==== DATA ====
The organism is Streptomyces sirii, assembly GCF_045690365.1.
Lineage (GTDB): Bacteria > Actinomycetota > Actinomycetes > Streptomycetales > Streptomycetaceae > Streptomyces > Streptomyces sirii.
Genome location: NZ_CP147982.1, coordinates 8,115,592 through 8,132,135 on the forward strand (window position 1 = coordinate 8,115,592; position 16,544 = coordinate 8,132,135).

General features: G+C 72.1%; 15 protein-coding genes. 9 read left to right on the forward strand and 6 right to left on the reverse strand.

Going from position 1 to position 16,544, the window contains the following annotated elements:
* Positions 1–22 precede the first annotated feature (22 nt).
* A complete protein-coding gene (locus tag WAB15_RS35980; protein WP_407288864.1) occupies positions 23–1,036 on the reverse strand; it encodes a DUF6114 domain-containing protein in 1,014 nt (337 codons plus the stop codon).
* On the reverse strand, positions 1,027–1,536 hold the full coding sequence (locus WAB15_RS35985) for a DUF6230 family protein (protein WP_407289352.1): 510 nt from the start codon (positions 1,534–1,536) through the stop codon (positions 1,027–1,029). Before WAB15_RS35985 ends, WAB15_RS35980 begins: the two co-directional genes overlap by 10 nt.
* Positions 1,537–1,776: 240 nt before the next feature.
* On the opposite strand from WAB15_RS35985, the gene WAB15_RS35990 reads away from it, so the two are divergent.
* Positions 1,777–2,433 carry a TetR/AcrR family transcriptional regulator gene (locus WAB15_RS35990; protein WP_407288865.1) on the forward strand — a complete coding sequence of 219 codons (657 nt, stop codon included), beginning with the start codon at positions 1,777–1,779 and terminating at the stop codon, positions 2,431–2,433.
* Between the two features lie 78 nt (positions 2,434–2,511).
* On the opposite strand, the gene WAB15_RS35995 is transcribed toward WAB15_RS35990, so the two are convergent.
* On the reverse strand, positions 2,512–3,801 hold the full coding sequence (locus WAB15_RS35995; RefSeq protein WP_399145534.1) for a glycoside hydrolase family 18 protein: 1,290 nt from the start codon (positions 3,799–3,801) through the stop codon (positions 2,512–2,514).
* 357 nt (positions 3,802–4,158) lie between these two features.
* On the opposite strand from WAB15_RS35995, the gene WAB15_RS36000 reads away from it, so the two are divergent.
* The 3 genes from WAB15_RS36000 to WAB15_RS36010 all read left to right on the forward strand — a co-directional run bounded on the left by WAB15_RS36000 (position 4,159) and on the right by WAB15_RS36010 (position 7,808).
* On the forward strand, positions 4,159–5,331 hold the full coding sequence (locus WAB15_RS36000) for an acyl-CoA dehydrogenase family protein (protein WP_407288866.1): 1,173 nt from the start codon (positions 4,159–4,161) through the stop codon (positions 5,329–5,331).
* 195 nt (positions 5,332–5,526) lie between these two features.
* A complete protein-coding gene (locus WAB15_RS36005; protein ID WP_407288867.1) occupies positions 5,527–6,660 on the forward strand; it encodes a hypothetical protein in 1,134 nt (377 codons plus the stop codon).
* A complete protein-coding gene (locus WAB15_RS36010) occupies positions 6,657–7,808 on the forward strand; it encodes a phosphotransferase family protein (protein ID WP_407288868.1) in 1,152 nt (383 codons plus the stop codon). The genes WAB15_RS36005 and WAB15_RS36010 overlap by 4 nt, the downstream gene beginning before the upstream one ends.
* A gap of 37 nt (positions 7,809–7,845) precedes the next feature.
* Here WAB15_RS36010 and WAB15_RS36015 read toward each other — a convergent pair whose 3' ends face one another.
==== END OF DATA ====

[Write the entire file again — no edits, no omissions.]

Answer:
The organism is Streptomyces sirii, assembly GCF_045690365.1.
Lineage (GTDB): Bacteria > Actinomycetota > Actinomycetes > Streptomycetales > Streptomycetaceae > Streptomyces > Streptomyces sirii.
Genome location: NZ_CP147982.1, coordinates 8,115,592 through 8,132,135 on the forward strand (window position 1 = coordinate 8,115,592; position 16,544 = coordinate 8,132,135).

General features: G+C 72.1%; 15 protein-coding genes. 9 read left to right on the forward strand and 6 right to left on the reverse strand.

Going from position 1 to position 16,544, the window contains the following annotated elements:
* Positions 1–22 precede the first annotated feature (22 nt).
* A complete protein-coding gene (locus tag WAB15_RS35980; protein WP_407288864.1) occupies positions 23–1,036 on the reverse strand; it encodes a DUF6114 domain-containing protein in 1,014 nt (337 codons plus the stop codon).
* On the reverse strand, positions 1,027–1,536 hold the full coding sequence (locus WAB15_RS35985) for a DUF6230 family protein (protein WP_407289352.1): 510 nt from the start codon (positions 1,534–1,536) through the stop codon (positions 1,027–1,029). Before WAB15_RS35985 ends, WAB15_RS35980 begins: the two co-directional genes overlap by 10 nt.
* Positions 1,537–1,776: 240 nt before the next feature.
* On the opposite strand from WAB15_RS35985, the gene WAB15_RS35990 reads away from it, so the two are divergent.
* Positions 1,777–2,433 carry a TetR/AcrR family transcriptional regulator gene (locus WAB15_RS35990; protein WP_407288865.1) on the forward strand — a complete coding sequence of 219 codons (657 nt, stop codon included), beginning with the start codon at positions 1,777–1,779 and terminating at the stop codon, positions 2,431–2,433.
* Between the two features lie 78 nt (positions 2,434–2,511).
* On the opposite strand, the gene WAB15_RS35995 is transcribed toward WAB15_RS35990, so the two are convergent.
* On the reverse strand, positions 2,512–3,801 hold the full coding sequence (locus WAB15_RS35995; RefSeq protein WP_399145534.1) for a glycoside hydrolase family 18 protein: 1,290 nt from the start codon (positions 3,799–3,801) through the stop codon (positions 2,512–2,514).
* 357 nt (positions 3,802–4,158) lie between these two features.
* On the opposite strand from WAB15_RS35995, the gene WAB15_RS36000 reads away from it, so the two are divergent.
* The 3 genes from WAB15_RS36000 to WAB15_RS36010 all read left to right on the forward strand — a co-directional run bounded on the left by WAB15_RS36000 (position 4,159) and on the right by WAB15_RS36010 (position 7,808).
* On the forward strand, positions 4,159–5,331 hold the full coding sequence (locus WAB15_RS36000) for an acyl-CoA dehydrogenase family protein (protein WP_407288866.1): 1,173 nt from the start codon (positions 4,159–4,161) through the stop codon (positions 5,329–5,331).
* 195 nt (positions 5,332–5,526) lie between these two features.
* A complete protein-coding gene (locus WAB15_RS36005; protein ID WP_407288867.1) occupies positions 5,527–6,660 on the forward strand; it encodes a hypothetical protein in 1,134 nt (377 codons plus the stop codon).
* A complete protein-coding gene (locus WAB15_RS36010) occupies positions 6,657–7,808 on the forward strand; it encodes a phosphotransferase family protein (protein ID WP_407288868.1) in 1,152 nt (383 codons plus the stop codon). The genes WAB15_RS36005 and WAB15_RS36010 overlap by 4 nt, the downstream gene beginning before the upstream one ends.
* A gap of 37 nt (positions 7,809–7,845) precedes the next feature.
* Here WAB15_RS36010 and WAB15_RS36015 read toward each other — a convergent pair whose 3' ends face one another.